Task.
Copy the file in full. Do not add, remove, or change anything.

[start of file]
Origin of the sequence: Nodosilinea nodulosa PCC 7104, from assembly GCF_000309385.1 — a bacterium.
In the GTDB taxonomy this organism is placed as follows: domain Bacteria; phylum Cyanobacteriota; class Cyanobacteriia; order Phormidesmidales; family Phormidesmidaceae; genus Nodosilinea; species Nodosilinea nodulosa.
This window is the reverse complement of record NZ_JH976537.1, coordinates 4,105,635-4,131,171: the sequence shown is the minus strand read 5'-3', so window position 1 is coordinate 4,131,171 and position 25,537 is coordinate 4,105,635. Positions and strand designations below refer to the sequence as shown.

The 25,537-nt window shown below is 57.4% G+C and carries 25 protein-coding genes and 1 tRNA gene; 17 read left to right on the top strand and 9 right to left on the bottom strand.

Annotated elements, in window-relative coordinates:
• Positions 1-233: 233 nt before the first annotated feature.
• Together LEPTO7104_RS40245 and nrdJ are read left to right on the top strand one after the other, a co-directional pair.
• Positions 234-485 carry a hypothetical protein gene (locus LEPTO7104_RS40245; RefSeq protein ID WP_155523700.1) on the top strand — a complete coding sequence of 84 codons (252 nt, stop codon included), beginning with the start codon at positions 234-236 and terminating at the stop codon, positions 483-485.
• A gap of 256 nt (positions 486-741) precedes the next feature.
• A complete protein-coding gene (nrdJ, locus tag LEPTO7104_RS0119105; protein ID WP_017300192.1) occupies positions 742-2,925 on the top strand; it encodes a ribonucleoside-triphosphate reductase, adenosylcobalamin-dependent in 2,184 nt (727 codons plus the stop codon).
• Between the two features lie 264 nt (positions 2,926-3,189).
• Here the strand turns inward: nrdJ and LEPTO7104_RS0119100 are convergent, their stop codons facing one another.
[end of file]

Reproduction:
Origin of the sequence: Nodosilinea nodulosa PCC 7104, from assembly GCF_000309385.1 — a bacterium.
In the GTDB taxonomy this organism is placed as follows: domain Bacteria; phylum Cyanobacteriota; class Cyanobacteriia; order Phormidesmidales; family Phormidesmidaceae; genus Nodosilinea; species Nodosilinea nodulosa.
This window is the reverse complement of record NZ_JH976537.1, coordinates 4,105,635-4,131,171: the sequence shown is the minus strand read 5'-3', so window position 1 is coordinate 4,131,171 and position 25,537 is coordinate 4,105,635. Positions and strand designations below refer to the sequence as shown.

The 25,537-nt window shown below is 57.4% G+C and carries 25 protein-coding genes and 1 tRNA gene; 17 read left to right on the top strand and 9 right to left on the bottom strand.

Annotated elements, in window-relative coordinates:
• Positions 1-233: 233 nt before the first annotated feature.
• Together LEPTO7104_RS40245 and nrdJ are read left to right on the top strand one after the other, a co-directional pair.
• Positions 234-485 carry a hypothetical protein gene (locus LEPTO7104_RS40245; RefSeq protein ID WP_155523700.1) on the top strand — a complete coding sequence of 84 codons (252 nt, stop codon included), beginning with the start codon at positions 234-236 and terminating at the stop codon, positions 483-485.
• A gap of 256 nt (positions 486-741) precedes the next feature.
• A complete protein-coding gene (nrdJ, locus tag LEPTO7104_RS0119105; protein ID WP_017300192.1) occupies positions 742-2,925 on the top strand; it encodes a ribonucleoside-triphosphate reductase, adenosylcobalamin-dependent in 2,184 nt (727 codons plus the stop codon).
• Between the two features lie 264 nt (positions 2,926-3,189).
• Here the strand turns inward: nrdJ and LEPTO7104_RS0119100 are convergent, their stop codons facing one another.